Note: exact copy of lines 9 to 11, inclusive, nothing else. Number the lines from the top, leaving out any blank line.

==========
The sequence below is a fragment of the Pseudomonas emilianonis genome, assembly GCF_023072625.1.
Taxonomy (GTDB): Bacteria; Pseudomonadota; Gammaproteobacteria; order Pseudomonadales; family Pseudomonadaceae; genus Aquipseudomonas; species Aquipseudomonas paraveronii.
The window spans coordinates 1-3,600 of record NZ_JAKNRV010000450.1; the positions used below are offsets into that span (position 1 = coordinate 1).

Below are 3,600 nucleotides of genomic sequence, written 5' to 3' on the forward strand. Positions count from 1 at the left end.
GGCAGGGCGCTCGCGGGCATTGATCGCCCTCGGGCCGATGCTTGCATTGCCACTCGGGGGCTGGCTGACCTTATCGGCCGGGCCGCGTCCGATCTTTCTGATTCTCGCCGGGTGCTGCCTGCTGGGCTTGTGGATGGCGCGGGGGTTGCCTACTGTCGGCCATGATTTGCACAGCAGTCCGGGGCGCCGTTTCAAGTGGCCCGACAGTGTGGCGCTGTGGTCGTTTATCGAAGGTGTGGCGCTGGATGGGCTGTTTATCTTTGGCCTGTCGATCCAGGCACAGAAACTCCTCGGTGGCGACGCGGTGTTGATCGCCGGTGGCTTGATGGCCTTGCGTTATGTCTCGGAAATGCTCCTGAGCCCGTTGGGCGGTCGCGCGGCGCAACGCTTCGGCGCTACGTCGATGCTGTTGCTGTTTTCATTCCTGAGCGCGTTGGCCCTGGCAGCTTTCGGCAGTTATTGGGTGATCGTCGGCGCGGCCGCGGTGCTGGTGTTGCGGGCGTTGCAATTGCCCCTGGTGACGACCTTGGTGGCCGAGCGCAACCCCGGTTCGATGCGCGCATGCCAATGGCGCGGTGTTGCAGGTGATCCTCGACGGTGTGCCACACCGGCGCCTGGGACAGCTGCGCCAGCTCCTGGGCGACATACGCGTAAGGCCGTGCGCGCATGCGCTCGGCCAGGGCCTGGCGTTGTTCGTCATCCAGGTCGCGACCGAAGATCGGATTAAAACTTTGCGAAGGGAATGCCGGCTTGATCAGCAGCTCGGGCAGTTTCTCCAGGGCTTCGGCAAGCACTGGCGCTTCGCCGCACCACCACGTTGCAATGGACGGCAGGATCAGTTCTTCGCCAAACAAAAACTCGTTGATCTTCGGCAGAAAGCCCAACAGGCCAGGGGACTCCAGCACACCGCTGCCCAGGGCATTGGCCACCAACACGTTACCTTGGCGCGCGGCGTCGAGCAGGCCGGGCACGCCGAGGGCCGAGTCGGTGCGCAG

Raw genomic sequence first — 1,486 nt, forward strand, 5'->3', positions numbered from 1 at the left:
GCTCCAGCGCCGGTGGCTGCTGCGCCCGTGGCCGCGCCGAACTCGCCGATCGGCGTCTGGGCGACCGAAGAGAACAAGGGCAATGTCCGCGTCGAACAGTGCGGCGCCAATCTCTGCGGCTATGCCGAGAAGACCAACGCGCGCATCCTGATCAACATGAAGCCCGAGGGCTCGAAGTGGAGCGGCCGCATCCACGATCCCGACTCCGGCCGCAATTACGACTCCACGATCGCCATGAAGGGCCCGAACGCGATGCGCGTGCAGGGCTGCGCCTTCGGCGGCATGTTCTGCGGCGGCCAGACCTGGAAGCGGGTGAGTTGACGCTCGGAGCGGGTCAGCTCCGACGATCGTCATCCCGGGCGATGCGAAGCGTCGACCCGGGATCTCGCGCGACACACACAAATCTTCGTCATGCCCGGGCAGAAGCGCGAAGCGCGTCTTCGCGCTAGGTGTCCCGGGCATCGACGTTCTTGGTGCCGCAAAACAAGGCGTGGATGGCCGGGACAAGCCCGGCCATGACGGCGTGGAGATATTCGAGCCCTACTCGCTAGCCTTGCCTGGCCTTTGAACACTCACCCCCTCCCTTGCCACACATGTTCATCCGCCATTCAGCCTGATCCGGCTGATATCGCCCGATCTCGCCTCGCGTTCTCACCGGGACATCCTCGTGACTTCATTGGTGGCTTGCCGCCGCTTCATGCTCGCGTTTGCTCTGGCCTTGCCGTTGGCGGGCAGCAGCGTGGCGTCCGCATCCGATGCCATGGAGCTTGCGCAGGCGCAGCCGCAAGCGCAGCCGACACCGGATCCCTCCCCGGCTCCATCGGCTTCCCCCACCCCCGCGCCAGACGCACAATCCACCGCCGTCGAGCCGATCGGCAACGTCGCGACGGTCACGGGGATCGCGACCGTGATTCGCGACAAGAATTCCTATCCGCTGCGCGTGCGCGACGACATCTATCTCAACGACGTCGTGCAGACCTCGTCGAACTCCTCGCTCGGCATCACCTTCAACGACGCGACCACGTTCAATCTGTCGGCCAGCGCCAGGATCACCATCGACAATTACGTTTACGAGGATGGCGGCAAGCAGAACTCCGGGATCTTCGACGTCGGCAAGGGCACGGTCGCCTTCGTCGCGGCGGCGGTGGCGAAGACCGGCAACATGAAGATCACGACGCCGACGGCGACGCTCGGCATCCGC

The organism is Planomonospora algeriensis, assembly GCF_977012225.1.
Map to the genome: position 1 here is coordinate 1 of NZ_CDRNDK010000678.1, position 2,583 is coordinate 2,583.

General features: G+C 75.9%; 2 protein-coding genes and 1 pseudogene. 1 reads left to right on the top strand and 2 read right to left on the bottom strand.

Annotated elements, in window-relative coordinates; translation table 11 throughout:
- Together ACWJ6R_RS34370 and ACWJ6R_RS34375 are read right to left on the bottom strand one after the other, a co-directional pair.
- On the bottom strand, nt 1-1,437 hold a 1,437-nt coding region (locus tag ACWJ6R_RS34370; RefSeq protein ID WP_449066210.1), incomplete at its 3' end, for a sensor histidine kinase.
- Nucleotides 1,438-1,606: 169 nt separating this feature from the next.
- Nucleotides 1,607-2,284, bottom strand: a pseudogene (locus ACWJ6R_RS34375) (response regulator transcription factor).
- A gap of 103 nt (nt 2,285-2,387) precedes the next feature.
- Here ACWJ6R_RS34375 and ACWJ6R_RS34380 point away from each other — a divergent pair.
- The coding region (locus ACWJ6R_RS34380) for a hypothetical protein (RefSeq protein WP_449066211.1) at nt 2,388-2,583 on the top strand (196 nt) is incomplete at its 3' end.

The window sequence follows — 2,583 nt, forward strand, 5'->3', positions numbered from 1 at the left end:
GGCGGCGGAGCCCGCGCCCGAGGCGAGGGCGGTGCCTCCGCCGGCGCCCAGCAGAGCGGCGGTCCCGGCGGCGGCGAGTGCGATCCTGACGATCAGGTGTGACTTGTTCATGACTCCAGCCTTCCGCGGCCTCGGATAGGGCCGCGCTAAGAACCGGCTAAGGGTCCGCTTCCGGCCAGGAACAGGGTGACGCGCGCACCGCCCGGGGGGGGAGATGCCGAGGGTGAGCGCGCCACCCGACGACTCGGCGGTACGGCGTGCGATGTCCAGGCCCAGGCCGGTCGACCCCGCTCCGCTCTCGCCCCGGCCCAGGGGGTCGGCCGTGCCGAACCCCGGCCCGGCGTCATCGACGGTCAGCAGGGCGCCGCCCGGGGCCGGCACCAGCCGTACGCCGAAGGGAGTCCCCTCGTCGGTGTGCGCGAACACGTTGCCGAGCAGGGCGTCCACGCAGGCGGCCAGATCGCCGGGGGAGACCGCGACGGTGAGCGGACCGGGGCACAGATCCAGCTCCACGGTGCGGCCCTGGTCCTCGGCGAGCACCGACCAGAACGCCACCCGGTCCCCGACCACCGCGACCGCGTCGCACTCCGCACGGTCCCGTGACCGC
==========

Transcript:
Map to the genome: position 1 here is coordinate 1 of NZ_CDRNDK010000678.1, position 2,583 is coordinate 2,583.

General features: G+C 75.9%; 2 protein-coding genes and 1 pseudogene. 1 reads left to right on the top strand and 2 read right to left on the bottom strand.

Annotated elements, in window-relative coordinates; translation table 11 throughout: